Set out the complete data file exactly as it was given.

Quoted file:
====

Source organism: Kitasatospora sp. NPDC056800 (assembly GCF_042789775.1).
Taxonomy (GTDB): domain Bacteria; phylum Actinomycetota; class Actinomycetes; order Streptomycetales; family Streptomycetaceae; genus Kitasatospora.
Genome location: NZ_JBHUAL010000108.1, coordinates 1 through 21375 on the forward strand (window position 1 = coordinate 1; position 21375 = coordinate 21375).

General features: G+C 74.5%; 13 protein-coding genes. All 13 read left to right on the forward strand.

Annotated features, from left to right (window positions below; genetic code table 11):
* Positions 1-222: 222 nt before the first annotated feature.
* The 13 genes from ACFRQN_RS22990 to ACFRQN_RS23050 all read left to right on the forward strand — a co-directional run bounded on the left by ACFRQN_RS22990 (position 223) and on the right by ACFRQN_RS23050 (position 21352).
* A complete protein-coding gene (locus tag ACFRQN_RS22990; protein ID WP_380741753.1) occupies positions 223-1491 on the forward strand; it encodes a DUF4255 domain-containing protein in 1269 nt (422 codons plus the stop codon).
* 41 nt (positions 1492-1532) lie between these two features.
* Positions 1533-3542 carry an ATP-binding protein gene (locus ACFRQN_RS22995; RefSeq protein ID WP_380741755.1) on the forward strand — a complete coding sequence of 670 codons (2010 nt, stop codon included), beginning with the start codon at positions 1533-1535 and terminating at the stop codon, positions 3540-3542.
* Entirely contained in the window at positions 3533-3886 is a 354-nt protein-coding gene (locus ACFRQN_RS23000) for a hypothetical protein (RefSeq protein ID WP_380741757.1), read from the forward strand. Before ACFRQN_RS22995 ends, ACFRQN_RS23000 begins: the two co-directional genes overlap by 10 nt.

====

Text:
Source organism: Kitasatospora sp. NPDC056800 (assembly GCF_042789775.1).
Taxonomy (GTDB): domain Bacteria; phylum Actinomycetota; class Actinomycetes; order Streptomycetales; family Streptomycetaceae; genus Kitasatospora.
Genome location: NZ_JBHUAL010000108.1, coordinates 1 through 21375 on the forward strand (window position 1 = coordinate 1; position 21375 = coordinate 21375).

General features: G+C 74.5%; 13 protein-coding genes. All 13 read left to right on the forward strand.

Annotated features, from left to right (window positions below; genetic code table 11):
* Positions 1-222: 222 nt before the first annotated feature.
* The 13 genes from ACFRQN_RS22990 to ACFRQN_RS23050 all read left to right on the forward strand — a co-directional run bounded on the left by ACFRQN_RS22990 (position 223) and on the right by ACFRQN_RS23050 (position 21352).
* A complete protein-coding gene (locus tag ACFRQN_RS22990; protein ID WP_380741753.1) occupies positions 223-1491 on the forward strand; it encodes a DUF4255 domain-containing protein in 1269 nt (422 codons plus the stop codon).
* 41 nt (positions 1492-1532) lie between these two features.
* Positions 1533-3542 carry an ATP-binding protein gene (locus ACFRQN_RS22995; RefSeq protein ID WP_380741755.1) on the forward strand — a complete coding sequence of 670 codons (2010 nt, stop codon included), beginning with the start codon at positions 1533-1535 and terminating at the stop codon, positions 3540-3542.
* Entirely contained in the window at positions 3533-3886 is a 354-nt protein-coding gene (locus ACFRQN_RS23000) for a hypothetical protein (RefSeq protein ID WP_380741757.1), read from the forward strand. Before ACFRQN_RS22995 ends, ACFRQN_RS23000 begins: the two co-directional genes overlap by 10 nt.